Libya: (AI-Jamahiriyya al-‘Arabiyya al-Libiyya ai-Sha’biyya ai-Ishtirakiyya ai-‘Uzma)

Yehudit Ronen*

*Corresponding author for this work

Research output: Chapter in Book/Report/Conference proceedingChapterpeer-review


In 1990, the Libyan regime, headed by Mu’ammar al-Qadhdhafi, continued to enjoy much prestige at home for the 21st year in a row. In 1990 Libya enjoyed the highest oil revenues since the oil boom of the 1970s. Qadhdhafi immediately mobilized the tightly controlled media to refute the “deceptive campaign” which, he argued, the West had launched “against Libya and the Arab nation.” The strong international criticism of Libya’s unconventional weapons’ capability and its ambitions elicited strongly worded reactions from Qadhdhafi. Iraq’s invasion of Kuwait elicited an immediate, though largely ambiguous, official Libyan response. The year 1990 was an eventful one in Libyan-Egyptian relations. Libya appeared to have lost interest in the AMU, which had been established by Libya, Algeria, Mauritania, Morocco, and Tunisia in early 1989.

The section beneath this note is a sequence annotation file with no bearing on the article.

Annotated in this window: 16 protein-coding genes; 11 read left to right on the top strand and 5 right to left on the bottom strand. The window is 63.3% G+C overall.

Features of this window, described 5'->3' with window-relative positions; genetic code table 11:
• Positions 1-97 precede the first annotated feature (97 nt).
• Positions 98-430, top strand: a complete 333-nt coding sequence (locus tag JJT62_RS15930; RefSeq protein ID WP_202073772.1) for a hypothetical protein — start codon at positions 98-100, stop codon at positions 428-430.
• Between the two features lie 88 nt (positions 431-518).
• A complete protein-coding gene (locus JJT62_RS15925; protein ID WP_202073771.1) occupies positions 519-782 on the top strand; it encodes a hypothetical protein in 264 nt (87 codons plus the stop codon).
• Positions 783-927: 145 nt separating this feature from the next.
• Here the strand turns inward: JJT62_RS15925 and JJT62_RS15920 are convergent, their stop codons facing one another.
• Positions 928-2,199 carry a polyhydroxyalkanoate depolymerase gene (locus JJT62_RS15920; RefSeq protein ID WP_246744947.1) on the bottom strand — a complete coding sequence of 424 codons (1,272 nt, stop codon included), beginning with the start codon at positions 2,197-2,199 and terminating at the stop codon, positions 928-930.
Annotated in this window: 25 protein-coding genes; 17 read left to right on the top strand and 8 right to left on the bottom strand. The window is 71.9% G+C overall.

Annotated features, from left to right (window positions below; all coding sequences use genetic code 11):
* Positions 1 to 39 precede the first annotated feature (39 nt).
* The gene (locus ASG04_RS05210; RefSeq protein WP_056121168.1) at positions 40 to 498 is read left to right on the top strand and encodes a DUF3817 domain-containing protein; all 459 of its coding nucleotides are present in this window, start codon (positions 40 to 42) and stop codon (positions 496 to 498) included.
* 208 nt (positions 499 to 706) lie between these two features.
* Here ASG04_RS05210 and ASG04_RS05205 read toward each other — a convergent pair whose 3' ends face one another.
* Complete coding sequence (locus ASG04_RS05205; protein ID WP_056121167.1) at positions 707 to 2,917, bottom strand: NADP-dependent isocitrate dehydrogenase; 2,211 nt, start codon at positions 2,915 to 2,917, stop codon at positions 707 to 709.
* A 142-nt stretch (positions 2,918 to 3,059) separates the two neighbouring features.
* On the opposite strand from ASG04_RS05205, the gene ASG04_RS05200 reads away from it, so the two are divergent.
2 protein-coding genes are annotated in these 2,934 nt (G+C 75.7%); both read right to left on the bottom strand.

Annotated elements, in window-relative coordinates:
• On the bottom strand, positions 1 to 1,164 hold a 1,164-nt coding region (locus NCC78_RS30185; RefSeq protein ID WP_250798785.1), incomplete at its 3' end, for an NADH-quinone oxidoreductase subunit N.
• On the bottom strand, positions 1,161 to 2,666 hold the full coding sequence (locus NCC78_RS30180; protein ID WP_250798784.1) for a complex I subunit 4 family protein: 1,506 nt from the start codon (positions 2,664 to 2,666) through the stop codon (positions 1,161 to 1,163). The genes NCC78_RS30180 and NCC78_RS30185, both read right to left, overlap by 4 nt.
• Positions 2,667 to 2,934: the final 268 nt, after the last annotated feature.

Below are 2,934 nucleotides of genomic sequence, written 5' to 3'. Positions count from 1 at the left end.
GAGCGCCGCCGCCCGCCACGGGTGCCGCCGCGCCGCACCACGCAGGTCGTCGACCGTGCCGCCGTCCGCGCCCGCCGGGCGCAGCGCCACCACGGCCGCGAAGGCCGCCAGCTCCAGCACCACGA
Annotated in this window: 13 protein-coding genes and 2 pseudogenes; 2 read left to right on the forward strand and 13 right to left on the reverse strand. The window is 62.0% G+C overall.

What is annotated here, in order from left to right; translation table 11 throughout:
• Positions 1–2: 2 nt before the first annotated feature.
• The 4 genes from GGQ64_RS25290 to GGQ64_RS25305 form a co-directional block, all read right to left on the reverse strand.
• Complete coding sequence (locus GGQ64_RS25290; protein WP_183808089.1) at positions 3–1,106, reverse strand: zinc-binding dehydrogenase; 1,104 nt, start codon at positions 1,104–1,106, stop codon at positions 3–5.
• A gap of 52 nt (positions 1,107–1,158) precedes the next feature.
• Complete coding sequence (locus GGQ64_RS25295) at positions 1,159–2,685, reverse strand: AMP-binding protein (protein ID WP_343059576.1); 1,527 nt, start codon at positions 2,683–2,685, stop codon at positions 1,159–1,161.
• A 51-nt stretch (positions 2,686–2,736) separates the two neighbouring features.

Original languageEnglish
Title of host publicationMiddle East Contemporary Survey, Volume XIV
Subtitle of host publication1990
EditorsAmi Ayalon
Place of PublicationBoulder
PublisherWestview Press
Number of pages18
ISBN (Electronic)9780429699504
ISBN (Print)0813314496
StatePublished - 1992

Publication series

NameMiddle East Contemporary Survey
ISSN (Print)0163-5476


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